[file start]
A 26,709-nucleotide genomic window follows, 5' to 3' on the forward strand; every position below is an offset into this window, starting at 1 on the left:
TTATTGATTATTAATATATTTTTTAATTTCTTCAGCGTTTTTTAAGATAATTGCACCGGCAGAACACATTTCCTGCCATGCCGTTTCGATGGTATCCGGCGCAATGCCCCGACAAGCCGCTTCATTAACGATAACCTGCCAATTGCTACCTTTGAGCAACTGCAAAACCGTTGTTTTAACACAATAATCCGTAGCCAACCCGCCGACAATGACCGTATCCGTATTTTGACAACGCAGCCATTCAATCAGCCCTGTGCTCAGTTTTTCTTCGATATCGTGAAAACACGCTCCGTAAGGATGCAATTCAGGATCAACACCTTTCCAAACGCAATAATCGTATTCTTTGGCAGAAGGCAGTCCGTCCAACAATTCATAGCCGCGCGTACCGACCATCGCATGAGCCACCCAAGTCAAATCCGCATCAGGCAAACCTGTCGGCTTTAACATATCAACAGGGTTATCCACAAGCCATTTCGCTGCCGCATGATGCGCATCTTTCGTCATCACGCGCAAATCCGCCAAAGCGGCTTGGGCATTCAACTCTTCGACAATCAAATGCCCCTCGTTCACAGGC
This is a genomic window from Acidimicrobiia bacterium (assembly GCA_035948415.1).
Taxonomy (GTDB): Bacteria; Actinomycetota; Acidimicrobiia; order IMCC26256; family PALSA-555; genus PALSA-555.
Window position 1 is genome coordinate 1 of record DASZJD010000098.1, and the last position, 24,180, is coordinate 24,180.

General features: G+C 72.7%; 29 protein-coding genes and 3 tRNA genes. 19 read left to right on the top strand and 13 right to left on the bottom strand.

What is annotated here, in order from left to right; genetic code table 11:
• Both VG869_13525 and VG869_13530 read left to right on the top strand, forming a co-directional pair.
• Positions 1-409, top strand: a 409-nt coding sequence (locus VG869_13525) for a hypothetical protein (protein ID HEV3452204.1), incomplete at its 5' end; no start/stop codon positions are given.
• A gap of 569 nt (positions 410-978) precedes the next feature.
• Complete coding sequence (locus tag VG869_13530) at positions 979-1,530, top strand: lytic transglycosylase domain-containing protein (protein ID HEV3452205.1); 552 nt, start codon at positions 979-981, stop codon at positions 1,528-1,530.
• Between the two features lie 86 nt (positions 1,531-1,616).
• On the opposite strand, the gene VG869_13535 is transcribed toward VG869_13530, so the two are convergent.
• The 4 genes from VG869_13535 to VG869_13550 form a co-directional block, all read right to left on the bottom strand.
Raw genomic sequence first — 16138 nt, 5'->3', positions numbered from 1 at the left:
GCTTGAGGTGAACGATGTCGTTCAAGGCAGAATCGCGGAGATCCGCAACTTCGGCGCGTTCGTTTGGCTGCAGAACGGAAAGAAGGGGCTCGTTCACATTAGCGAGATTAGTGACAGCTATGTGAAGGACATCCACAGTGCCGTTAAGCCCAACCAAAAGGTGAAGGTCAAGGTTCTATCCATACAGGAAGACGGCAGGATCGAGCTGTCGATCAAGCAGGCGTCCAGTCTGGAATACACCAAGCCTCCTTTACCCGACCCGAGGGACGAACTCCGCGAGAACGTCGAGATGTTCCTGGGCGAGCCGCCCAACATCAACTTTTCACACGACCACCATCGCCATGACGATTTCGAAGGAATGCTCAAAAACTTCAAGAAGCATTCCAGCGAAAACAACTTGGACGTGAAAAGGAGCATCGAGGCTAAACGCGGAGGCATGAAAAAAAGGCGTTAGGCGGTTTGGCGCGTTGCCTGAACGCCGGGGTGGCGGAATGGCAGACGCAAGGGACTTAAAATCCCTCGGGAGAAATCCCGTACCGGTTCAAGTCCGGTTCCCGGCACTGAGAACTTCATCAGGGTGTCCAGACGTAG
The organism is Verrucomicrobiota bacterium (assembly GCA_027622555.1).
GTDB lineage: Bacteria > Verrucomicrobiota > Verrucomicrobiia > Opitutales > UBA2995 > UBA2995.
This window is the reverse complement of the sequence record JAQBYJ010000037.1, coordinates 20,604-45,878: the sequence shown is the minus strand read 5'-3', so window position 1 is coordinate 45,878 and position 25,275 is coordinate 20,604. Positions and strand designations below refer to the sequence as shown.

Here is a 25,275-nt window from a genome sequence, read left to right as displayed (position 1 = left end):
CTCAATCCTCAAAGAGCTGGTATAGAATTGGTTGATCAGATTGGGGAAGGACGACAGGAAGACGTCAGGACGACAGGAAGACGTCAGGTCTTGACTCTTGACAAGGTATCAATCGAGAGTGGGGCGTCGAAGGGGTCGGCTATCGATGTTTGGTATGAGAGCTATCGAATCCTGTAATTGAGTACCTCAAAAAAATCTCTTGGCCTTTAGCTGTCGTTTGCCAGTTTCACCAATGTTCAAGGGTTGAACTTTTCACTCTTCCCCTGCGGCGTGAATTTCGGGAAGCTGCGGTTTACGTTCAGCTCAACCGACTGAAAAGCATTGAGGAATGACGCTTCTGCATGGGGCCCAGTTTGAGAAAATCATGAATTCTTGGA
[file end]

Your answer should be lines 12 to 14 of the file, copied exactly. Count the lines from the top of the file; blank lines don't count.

• Between the two features lie 86 nt (positions 1,531-1,616).
• On the opposite strand, the gene VG869_13535 is transcribed toward VG869_13530, so the two are convergent.
• The 4 genes from VG869_13535 to VG869_13550 form a co-directional block, all read right to left on the bottom strand.